First, to the drivers: "Every person riding a bicycle upon a roadway shall be granted all of the rights and shall be subject to all of the duties applicable to the driver of a vehicle."
And to the cyclists: "Every person riding a bicycle upon a roadway shall be granted all of the rights and shall be subject to all of the duties applicable to the driver of a vehicle."
That (the beginning of RCW 46.61.755) sums up the core of the rules, and the core of most disputes. YES, we (cyclists) are allowed to ride on the street. YES, if the street is not designed for bikes, we are allowed to take up a whole lane of traffic. NO, we are not allowed to run red lights, run stop signs, ride in an opposing lane, even if there is no car coming. If you can get a ticket for it in a car, you can get a ticket for it on a bike. (And yes, geniuses who ride your bike to the bar so you can get hammered and won't be drinking and driving: drinking and biking is illegal, too. And more likely to get YOU killed. Drunk drivers are often saved by being loose and relaxed. That is not enough to save a drunk cyclist that jets in front of a sober driver.)
RCW 46.61.770 provides the essential details of this interaction:
Every person operating a bicycle upon a roadway at a rate of speed less than the normal flow of traffic at the particular time and place shall ride as near to the right side of the right through lane as is safe except as may be appropriate while preparing to make or while making turning movements, or while overtaking and passing another bicycle or vehicle proceeding in the same direction.This does NOT mean that we have to stay as far to the right as possible. There are three facets of this that I think escape a lot of drivers:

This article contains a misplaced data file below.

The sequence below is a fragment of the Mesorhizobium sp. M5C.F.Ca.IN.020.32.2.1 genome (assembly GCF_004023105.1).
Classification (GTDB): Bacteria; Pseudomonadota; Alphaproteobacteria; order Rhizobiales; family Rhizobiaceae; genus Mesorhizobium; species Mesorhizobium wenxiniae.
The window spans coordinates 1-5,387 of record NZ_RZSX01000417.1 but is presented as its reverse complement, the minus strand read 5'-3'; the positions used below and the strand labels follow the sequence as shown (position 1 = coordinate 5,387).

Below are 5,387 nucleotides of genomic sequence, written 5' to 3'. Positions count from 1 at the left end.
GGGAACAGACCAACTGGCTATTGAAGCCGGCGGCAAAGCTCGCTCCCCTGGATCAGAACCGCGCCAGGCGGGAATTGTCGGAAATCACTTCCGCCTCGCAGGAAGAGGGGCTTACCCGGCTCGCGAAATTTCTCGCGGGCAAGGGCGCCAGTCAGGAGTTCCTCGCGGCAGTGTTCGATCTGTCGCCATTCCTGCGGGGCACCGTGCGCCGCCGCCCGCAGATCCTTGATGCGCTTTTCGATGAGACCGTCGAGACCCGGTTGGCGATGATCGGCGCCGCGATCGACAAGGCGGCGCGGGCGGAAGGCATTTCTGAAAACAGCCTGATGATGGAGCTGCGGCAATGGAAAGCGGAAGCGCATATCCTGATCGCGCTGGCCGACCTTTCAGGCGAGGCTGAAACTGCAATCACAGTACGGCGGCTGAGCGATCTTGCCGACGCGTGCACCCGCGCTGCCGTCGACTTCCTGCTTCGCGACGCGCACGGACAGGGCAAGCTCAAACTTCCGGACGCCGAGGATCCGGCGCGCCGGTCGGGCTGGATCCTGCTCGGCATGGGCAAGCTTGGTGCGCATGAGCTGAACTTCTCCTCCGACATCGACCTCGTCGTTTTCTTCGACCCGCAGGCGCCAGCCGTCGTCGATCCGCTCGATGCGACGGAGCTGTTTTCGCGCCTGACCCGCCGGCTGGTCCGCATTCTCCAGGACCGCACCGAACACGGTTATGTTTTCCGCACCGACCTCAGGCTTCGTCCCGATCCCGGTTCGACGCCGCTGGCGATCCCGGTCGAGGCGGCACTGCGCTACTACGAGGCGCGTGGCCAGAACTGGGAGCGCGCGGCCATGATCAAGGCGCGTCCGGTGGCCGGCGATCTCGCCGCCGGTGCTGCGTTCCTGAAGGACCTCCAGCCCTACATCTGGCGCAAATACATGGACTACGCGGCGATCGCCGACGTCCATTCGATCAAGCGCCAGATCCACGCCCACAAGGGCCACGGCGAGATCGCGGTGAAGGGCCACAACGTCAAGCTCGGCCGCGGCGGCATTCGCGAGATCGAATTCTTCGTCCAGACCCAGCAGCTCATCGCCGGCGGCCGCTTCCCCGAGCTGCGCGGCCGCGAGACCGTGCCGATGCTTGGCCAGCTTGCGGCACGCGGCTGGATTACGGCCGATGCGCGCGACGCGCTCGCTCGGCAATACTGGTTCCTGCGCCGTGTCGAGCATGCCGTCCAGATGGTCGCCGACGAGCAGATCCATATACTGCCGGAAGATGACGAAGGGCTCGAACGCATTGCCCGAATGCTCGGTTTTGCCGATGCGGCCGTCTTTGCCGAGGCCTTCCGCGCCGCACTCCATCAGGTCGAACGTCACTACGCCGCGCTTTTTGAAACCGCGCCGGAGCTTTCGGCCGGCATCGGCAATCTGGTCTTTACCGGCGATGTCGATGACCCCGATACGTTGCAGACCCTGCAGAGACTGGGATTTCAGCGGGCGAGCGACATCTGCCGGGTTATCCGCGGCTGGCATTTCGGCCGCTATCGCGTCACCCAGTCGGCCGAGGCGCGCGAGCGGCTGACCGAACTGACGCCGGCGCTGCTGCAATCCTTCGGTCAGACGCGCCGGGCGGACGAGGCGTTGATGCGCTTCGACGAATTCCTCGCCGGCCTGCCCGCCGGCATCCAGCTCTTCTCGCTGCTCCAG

- "the right side of the right through lane" - this does not include the shoulder (marked or otherwise), parking lane, or sidewalk. This means as far to the right of the actual moving traffic lane.
- "as near to the right... as is safe" - This is at the discretion of the cyclist. We know our capabilities, and have a good view of the road. There are aspects of the far edge of the street that make it less safe for cyclists than for cars. Riding right at the curb is unsafe. If you clip the curb in a car you hear a funny noise and get jostled a bit. If you clip the curb on a bike, you crash. Similarly, potholes, debris, puddles... anything a driver would move to avoid, a cyclist has to do so for a smaller version. As such it is often safer to stay out in the middle of the lane. Which is more likely to cause you trouble: a cyclist in your way, that you have to wait for a safe moment to pass by changing lanes; or a cyclist off to your right who has to swerve out in front of you to avoid something you can't see from your car?
- "except..." - Yes, just as you must pass even the fastest cyclist, sometimes we must pass a slower one. This means sometimes we will move the middle of the lane. Sometimes we will enter the traffic lane from a single-file bike lane. We are also permitted to turn left. There are still a remarkable number of drivers who think a left-turning cyclist ought to stay to the right and use the crosswalks.
That's the gist of it. Drivers: get used to us. Our numbers are growing, and we really are helping you. You may be annoyed on the rare occasions that you're stuck behind us, but that also means we're not clogging your freeways or taking your parking spaces. Cyclists: take your mom's advice. "I'll treat you like an adult when you start acting like an adult." Start behaving like a car and cars will treat you like a car. Darting in and out of traffic on a whim, running red lights because you don't think you can be ticketed: you are making the drivers assume that we're all jackasses just like you. Stop it.
That is all.
P.S. No, Washington State does not require bike helmets. The City of Tacoma does, though. As does Not Being A Dumbass. Follow the city law and don't be a dumbass. Get a helmet.